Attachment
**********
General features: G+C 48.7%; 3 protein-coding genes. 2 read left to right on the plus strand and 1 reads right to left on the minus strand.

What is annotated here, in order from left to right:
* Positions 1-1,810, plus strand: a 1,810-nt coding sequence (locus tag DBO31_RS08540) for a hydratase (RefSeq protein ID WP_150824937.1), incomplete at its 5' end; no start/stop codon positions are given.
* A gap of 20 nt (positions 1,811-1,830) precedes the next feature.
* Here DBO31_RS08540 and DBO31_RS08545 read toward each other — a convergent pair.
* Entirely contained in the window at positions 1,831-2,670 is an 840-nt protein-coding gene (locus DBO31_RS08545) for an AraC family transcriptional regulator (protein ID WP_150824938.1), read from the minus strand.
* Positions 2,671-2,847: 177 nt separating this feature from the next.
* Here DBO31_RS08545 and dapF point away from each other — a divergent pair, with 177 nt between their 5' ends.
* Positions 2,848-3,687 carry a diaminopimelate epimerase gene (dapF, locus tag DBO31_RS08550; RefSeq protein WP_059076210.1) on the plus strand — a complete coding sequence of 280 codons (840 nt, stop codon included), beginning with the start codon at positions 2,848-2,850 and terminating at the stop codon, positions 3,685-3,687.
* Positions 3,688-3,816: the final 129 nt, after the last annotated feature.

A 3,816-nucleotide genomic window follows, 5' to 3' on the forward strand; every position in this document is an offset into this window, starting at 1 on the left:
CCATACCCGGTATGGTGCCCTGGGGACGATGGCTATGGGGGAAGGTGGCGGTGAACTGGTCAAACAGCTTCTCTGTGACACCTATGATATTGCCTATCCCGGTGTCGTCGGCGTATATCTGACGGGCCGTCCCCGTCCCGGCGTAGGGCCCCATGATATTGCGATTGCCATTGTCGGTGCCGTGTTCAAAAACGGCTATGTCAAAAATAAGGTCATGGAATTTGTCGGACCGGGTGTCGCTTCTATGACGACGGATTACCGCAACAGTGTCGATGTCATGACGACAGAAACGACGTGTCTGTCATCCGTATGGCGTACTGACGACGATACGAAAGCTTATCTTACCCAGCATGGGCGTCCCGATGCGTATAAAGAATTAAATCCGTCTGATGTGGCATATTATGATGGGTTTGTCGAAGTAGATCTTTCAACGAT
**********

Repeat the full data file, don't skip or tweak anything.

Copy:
General features: G+C 48.7%; 3 protein-coding genes. 2 read left to right on the plus strand and 1 reads right to left on the minus strand.

What is annotated here, in order from left to right:
* Positions 1-1,810, plus strand: a 1,810-nt coding sequence (locus tag DBO31_RS08540) for a hydratase (RefSeq protein ID WP_150824937.1), incomplete at its 5' end; no start/stop codon positions are given.
* A gap of 20 nt (positions 1,811-1,830) precedes the next feature.
* Here DBO31_RS08540 and DBO31_RS08545 read toward each other — a convergent pair.
* Entirely contained in the window at positions 1,831-2,670 is an 840-nt protein-coding gene (locus DBO31_RS08545) for an AraC family transcriptional regulator (protein ID WP_150824938.1), read from the minus strand.
* Positions 2,671-2,847: 177 nt separating this feature from the next.
* Here DBO31_RS08545 and dapF point away from each other — a divergent pair, with 177 nt between their 5' ends.
* Positions 2,848-3,687 carry a diaminopimelate epimerase gene (dapF, locus tag DBO31_RS08550; RefSeq protein WP_059076210.1) on the plus strand — a complete coding sequence of 280 codons (840 nt, stop codon included), beginning with the start codon at positions 2,848-2,850 and terminating at the stop codon, positions 3,685-3,687.
* Positions 3,688-3,816: the final 129 nt, after the last annotated feature.

A 3,816-nucleotide genomic window follows, 5' to 3' on the forward strand; every position in this document is an offset into this window, starting at 1 on the left:
CCATACCCGGTATGGTGCCCTGGGGACGATGGCTATGGGGGAAGGTGGCGGTGAACTGGTCAAACAGCTTCTCTGTGACACCTATGATATTGCCTATCCCGGTGTCGTCGGCGTATATCTGACGGGCCGTCCCCGTCCCGGCGTAGGGCCCCATGATATTGCGATTGCCATTGTCGGTGCCGTGTTCAAAAACGGCTATGTCAAAAATAAGGTCATGGAATTTGTCGGACCGGGTGTCGCTTCTATGACGACGGATTACCGCAACAGTGTCGATGTCATGACGACAGAAACGACGTGTCTGTCATCCGTATGGCGTACTGACGACGATACGAAAGCTTATCTTACCCAGCATGGGCGTCCCGATGCGTATAAAGAATTAAATCCGTCTGATGTGGCATATTATGATGGGTTTGTCGAAGTAGATCTTTCAACGAT